Brian Joss – A video of a Gauteng metro cop who appeared to be intoxicated started spreading across social media.
He was accused of nearly knocking a motorcyclist over and threatening bystanders. This begs the question: what one should do if you encounter a driver who appears to be under the influence of alcohol or drugs, especially if they are someone trusted to a position of authority?
The managing director of MasterDrive, Eugene Herbert, advises against engaging with that person. “Immediately call the police. If that person is around police officers who have not already removed the driver from the road, rather call in someone with a fresh perspective on the situation. Do not get angry with the call centre or the new officer, it is not their fault. Simply state that you saw a suspected drunk driver endangering people around them. Stress the urgency of the situation to them.
“Once you call the police, remove yourself from danger. If you are on the road still, put a healthy distance between yourself and always have an escape route should they catch up to you at a traffic light. If you are stationary, as in the video, still keep your distance. Intoxicated individuals cannot be reasoned with. They can be easily angered and this unlikely to help you achieve your ultimate aim which is to get them off the road.”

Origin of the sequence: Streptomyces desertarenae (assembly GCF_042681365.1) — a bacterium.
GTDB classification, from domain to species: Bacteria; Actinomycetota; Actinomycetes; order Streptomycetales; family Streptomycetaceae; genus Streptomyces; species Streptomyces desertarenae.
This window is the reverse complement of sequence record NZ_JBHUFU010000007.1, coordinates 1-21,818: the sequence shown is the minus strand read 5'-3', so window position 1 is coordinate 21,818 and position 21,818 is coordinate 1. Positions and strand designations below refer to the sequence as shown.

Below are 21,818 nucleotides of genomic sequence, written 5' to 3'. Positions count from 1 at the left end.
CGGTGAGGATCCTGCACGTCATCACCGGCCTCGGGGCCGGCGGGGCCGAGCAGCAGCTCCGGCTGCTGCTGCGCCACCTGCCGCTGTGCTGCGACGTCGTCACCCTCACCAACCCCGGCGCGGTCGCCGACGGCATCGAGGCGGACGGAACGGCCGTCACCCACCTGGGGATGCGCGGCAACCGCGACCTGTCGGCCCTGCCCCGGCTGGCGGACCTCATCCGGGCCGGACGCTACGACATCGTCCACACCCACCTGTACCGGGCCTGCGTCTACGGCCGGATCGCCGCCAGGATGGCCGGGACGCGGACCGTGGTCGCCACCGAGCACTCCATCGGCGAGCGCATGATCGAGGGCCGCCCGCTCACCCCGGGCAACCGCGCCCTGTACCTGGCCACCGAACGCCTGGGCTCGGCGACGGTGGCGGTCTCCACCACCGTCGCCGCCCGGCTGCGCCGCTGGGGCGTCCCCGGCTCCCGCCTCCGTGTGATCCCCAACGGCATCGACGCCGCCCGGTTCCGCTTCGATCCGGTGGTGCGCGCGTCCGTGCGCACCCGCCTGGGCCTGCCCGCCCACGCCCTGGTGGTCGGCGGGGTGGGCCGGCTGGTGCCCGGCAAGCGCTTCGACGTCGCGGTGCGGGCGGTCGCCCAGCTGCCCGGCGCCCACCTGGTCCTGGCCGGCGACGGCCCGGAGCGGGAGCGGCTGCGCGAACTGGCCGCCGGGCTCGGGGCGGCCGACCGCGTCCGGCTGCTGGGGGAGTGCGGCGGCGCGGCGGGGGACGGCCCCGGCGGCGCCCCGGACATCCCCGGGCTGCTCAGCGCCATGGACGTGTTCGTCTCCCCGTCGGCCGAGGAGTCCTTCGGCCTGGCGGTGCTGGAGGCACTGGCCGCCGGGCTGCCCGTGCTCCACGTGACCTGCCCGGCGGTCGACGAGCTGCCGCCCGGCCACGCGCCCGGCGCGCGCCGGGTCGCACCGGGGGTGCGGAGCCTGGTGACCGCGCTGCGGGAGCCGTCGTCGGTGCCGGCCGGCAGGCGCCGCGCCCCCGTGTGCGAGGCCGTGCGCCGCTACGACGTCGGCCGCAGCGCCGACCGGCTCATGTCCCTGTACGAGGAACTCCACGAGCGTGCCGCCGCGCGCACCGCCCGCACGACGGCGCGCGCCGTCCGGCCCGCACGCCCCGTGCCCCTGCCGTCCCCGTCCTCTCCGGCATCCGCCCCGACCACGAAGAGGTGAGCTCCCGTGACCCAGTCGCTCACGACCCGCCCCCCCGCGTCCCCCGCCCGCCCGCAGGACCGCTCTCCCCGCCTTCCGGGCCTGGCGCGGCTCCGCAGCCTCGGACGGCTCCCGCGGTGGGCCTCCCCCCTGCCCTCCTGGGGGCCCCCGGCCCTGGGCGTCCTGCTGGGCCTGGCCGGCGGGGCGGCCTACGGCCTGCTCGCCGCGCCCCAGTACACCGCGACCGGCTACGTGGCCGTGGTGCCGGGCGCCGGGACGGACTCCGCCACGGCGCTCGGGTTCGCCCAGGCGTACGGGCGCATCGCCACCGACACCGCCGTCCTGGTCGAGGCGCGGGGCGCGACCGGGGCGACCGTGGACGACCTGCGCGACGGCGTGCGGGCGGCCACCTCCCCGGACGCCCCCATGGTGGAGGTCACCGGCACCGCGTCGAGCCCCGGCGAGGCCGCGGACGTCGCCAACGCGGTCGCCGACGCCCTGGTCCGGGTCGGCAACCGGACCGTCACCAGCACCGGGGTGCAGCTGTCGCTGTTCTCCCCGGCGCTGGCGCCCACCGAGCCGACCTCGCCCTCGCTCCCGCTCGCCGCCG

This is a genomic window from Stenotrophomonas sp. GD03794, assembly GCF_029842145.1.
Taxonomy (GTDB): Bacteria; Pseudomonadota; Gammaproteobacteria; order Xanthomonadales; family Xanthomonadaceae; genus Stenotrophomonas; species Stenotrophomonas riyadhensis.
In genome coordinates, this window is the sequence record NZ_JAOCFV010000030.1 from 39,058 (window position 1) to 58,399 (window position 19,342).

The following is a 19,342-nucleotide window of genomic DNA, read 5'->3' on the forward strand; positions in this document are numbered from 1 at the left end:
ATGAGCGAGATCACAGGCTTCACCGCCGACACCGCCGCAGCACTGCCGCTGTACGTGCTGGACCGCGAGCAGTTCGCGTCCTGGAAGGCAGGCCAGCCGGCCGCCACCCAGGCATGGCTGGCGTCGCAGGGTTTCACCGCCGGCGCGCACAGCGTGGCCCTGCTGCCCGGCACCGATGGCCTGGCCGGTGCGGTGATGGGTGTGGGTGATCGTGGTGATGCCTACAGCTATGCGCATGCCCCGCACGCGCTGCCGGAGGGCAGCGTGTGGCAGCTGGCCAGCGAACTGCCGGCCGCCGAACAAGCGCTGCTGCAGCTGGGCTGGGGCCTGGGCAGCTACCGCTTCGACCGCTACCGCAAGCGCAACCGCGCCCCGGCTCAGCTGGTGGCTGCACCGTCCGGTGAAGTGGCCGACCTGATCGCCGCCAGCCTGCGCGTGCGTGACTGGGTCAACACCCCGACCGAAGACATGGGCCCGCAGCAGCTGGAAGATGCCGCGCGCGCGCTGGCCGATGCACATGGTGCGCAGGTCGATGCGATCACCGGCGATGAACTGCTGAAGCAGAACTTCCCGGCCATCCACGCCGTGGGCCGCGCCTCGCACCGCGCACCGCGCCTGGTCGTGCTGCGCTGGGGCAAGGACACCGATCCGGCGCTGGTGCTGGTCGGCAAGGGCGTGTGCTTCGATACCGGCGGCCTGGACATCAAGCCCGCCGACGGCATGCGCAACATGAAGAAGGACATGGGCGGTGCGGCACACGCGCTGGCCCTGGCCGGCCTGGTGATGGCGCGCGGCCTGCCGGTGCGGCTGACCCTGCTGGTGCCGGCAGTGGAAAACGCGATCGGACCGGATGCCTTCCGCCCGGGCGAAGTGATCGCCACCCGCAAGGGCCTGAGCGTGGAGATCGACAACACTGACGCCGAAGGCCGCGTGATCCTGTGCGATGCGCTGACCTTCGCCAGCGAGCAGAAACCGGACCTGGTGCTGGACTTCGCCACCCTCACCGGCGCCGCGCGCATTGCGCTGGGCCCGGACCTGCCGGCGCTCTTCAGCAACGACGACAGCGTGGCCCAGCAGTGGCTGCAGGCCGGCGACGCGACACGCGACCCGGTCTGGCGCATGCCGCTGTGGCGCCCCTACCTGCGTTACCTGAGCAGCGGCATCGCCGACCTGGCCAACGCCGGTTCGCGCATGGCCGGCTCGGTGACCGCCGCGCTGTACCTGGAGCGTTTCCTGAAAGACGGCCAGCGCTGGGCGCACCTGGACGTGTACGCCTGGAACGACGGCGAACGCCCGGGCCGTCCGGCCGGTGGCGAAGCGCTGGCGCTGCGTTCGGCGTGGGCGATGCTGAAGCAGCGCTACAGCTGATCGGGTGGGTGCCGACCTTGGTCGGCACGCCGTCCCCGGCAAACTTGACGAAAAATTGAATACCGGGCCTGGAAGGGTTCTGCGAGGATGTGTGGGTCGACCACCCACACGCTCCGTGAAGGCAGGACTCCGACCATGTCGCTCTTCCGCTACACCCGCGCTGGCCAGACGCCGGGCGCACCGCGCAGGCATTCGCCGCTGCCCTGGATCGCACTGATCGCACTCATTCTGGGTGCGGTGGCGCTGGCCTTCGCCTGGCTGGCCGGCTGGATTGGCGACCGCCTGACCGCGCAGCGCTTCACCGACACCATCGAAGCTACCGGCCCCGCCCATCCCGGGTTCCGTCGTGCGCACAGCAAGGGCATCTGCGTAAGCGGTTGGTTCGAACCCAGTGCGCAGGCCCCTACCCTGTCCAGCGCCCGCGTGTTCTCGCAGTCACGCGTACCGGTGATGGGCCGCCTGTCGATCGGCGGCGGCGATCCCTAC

In the age of smartphones, there is also the question of recording evidence.
“If you are driving and there is no one in the car to take the video for you, do not take it yourself. You are already focusing on a risky driver without adding distracted driving to that. If you are stationary, discreetly take your photos and videos if you feel evidence is necessary. There is no need to threaten the intoxicated driver with it, because again, the situ”
While social media is effective to share what you saw, there is an official process that you should follow to lodge a complaint against the officer with IPID. Remember, the ultimate objective is to remove that dangerous driver, who is in a position of power, from the road. As angry as you may feel, never incite the situation unnecessarily,” says Herbert.
CAPTION: Don’t engage: drinking and driving. Picture: Energpic.com/Motorpress